The next generation in cochlear implant technology
A cochlear implant is a device that can be surgically implanted to help improve the hearing abilities of many profoundly or totally deaf people. It is suitable for people who have sensorineural hearing loss with a functioning auditory nerve. Although it cannot restore natural hearing it does enable a user to experience sensations of sound. Cochlear implants currently work by replacing the function of the auditory “hair” cells which line the snail-shaped cochlea in the inner ear. Ordinarily, hair cells respond to sound waves by converting them into electrical signals, which can then travel along the auditory nerve to be interpreted by the brain.
In cases where some hair cells remain, an external hearing aid can be used to amplify sound, but this won’t work if hair cells are damaged or missing. Instead, a cochlear implant can be surgically inserted to electrically stimulate the auditory nerve in response to sound.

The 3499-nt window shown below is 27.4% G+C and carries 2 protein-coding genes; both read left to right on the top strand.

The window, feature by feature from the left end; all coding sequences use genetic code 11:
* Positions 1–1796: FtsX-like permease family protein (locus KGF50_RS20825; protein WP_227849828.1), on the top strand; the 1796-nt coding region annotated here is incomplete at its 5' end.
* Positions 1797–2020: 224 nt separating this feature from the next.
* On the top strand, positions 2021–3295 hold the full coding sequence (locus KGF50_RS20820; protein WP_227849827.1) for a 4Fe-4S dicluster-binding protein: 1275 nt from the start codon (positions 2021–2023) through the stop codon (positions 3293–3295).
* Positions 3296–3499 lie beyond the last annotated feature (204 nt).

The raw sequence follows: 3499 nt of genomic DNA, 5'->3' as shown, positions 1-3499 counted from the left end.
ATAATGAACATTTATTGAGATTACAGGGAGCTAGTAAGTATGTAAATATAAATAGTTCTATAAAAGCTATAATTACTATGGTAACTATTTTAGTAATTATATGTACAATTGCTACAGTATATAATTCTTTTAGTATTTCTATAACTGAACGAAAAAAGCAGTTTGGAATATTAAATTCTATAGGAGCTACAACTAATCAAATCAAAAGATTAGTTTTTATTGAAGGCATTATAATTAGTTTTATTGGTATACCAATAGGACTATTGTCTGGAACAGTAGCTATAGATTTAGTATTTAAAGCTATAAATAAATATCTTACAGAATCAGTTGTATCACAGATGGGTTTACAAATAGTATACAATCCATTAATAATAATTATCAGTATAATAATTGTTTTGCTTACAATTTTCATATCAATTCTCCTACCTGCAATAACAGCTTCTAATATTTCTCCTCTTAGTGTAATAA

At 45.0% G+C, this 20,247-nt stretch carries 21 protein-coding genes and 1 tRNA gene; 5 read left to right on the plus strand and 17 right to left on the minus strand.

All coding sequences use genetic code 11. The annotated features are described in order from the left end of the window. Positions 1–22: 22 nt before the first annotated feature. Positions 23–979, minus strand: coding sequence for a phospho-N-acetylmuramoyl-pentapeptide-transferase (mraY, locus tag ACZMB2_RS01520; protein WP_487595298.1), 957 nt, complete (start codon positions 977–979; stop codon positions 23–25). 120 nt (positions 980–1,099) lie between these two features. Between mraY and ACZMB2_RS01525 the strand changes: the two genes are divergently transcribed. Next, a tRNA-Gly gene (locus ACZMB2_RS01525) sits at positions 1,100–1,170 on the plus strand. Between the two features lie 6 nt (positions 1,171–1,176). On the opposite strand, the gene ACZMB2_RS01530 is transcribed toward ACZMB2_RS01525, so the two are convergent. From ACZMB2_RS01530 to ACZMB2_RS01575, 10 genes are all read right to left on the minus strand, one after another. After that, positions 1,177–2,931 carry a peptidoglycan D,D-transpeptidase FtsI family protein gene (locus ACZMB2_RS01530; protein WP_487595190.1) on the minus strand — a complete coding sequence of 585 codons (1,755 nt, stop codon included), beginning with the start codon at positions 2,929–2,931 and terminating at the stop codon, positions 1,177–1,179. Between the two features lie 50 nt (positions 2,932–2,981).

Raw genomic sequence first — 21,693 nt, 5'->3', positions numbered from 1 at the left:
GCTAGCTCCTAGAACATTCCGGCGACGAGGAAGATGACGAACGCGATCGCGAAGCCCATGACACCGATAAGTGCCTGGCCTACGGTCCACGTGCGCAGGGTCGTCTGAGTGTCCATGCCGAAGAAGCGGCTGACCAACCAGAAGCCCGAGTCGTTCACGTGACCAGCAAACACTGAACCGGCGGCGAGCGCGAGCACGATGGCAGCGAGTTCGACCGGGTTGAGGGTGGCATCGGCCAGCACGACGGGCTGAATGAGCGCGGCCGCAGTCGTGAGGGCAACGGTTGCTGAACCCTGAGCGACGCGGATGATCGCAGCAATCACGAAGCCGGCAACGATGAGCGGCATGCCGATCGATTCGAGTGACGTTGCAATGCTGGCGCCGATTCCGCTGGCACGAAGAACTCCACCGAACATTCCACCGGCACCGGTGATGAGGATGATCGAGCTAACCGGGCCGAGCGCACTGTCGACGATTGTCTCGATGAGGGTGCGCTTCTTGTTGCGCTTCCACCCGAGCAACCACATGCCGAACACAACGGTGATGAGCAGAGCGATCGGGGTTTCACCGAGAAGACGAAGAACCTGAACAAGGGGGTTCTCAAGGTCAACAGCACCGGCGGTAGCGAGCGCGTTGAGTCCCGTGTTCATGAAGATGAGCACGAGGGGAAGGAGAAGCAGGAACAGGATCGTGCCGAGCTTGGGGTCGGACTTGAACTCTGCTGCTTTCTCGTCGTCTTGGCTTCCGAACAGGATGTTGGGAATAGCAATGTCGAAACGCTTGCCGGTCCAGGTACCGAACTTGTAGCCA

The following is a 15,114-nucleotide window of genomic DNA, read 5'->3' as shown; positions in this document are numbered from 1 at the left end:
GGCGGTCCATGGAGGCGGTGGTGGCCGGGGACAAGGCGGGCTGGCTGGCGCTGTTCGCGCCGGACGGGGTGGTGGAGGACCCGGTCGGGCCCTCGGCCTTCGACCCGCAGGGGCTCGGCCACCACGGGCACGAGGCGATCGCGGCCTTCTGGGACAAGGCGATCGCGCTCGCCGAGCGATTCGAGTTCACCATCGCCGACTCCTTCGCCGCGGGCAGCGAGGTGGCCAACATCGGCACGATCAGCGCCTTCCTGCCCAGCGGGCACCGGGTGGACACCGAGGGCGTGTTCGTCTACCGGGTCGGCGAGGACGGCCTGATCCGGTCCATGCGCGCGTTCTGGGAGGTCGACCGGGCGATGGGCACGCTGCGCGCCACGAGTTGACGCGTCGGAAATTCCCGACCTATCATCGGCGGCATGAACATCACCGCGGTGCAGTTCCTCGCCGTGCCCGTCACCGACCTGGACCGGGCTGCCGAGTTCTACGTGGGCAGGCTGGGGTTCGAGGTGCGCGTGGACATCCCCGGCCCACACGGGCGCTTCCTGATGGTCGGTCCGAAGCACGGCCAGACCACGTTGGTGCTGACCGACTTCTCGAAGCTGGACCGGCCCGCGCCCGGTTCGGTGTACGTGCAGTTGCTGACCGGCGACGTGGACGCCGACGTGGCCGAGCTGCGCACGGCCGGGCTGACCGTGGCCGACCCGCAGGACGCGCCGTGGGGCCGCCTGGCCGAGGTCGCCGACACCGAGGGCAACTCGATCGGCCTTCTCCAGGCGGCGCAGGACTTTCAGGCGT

Professor Robin Davis leads the team of researchers in the Department of Cell Biology and Neuroscience at Rutgers’ School of Arts and Sciences whose findings could be important for engineers and surgeons designing new implants. Davis works with mouse cochlear tissue cultured in the laboratory. Her team have discovered that two types of protein called neurotrophins – already known to promote cell survival – play a key role in sending sound signals to the brain.
At one end of the cochlea, neurotrophin-3 (NT-3) occurs in high concentration while the presence of brain-derived neurotrophic factor (BDNF) is low. At the other end of the cochlea the levels are reversed; a high concentration of BDNF dominates a low level of NT-3. These opposing protein gradients give rise to a complex pattern of signals that affect neuronal firing rate.
Where BDNF levels are high, auditory neurons have a fast firing pattern. This means they can convey information about high sound frequencies – those having a high musical pitch – to the brain. Where NT-3 is abundant, neurons have a slower rate of firing and represent lower sound frequencies.
Davis’ work has highlighted the importance of incorporating gradients of neurotrophins into the next generation of cochlear implants. She says “This approach would not only enhance neuron survival, but would tailor the surviving neurons to the specific coding frequency, and thus improve the efficacy of the cochlear implant”.